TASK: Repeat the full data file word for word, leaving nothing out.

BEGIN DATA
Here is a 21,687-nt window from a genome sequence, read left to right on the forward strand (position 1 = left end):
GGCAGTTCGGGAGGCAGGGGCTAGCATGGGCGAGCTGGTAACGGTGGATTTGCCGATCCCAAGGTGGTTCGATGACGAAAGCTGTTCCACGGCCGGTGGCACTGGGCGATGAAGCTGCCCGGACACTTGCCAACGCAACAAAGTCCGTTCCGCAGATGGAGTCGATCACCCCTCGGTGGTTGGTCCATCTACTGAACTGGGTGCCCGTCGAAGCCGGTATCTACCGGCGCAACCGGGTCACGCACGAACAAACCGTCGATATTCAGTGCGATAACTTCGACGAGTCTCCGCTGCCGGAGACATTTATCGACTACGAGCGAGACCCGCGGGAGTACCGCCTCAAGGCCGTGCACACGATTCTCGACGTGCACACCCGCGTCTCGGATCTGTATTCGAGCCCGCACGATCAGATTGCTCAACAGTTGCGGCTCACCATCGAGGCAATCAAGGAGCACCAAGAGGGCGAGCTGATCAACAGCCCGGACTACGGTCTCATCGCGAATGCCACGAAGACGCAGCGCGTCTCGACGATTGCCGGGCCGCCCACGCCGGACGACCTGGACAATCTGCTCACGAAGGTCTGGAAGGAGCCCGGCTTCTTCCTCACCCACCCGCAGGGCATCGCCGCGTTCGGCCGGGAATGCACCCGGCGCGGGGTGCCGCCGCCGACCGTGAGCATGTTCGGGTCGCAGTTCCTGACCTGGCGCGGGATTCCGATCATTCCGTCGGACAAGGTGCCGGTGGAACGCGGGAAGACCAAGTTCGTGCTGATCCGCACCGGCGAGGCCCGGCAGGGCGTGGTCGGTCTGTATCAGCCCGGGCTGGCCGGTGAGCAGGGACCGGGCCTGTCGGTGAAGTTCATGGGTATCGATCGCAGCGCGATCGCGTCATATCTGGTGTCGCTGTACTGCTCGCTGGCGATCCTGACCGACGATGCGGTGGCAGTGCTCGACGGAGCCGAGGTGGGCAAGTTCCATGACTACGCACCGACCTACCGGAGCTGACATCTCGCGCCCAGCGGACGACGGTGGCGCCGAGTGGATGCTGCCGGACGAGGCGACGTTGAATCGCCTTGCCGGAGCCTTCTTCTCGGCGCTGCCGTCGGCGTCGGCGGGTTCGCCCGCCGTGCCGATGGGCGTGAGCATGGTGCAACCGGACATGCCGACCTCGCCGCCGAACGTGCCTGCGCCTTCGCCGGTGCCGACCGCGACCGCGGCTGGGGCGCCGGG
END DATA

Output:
Here is a 21,687-nt window from a genome sequence, read left to right on the forward strand (position 1 = left end):
GGCAGTTCGGGAGGCAGGGGCTAGCATGGGCGAGCTGGTAACGGTGGATTTGCCGATCCCAAGGTGGTTCGATGACGAAAGCTGTTCCACGGCCGGTGGCACTGGGCGATGAAGCTGCCCGGACACTTGCCAACGCAACAAAGTCCGTTCCGCAGATGGAGTCGATCACCCCTCGGTGGTTGGTCCATCTACTGAACTGGGTGCCCGTCGAAGCCGGTATCTACCGGCGCAACCGGGTCACGCACGAACAAACCGTCGATATTCAGTGCGATAACTTCGACGAGTCTCCGCTGCCGGAGACATTTATCGACTACGAGCGAGACCCGCGGGAGTACCGCCTCAAGGCCGTGCACACGATTCTCGACGTGCACACCCGCGTCTCGGATCTGTATTCGAGCCCGCACGATCAGATTGCTCAACAGTTGCGGCTCACCATCGAGGCAATCAAGGAGCACCAAGAGGGCGAGCTGATCAACAGCCCGGACTACGGTCTCATCGCGAATGCCACGAAGACGCAGCGCGTCTCGACGATTGCCGGGCCGCCCACGCCGGACGACCTGGACAATCTGCTCACGAAGGTCTGGAAGGAGCCCGGCTTCTTCCTCACCCACCCGCAGGGCATCGCCGCGTTCGGCCGGGAATGCACCCGGCGCGGGGTGCCGCCGCCGACCGTGAGCATGTTCGGGTCGCAGTTCCTGACCTGGCGCGGGATTCCGATCATTCCGTCGGACAAGGTGCCGGTGGAACGCGGGAAGACCAAGTTCGTGCTGATCCGCACCGGCGAGGCCCGGCAGGGCGTGGTCGGTCTGTATCAGCCCGGGCTGGCCGGTGAGCAGGGACCGGGCCTGTCGGTGAAGTTCATGGGTATCGATCGCAGCGCGATCGCGTCATATCTGGTGTCGCTGTACTGCTCGCTGGCGATCCTGACCGACGATGCGGTGGCAGTGCTCGACGGAGCCGAGGTGGGCAAGTTCCATGACTACGCACCGACCTACCGGAGCTGACATCTCGCGCCCAGCGGACGACGGTGGCGCCGAGTGGATGCTGCCGGACGAGGCGACGTTGAATCGCCTTGCCGGAGCCTTCTTCTCGGCGCTGCCGTCGGCGTCGGCGGGTTCGCCCGCCGTGCCGATGGGCGTGAGCATGGTGCAACCGGACATGCCGACCTCGCCGCCGAACGTGCCTGCGCCTTCGCCGGTGCCGACCGCGACCGCGGCTGGGGCGCCGGG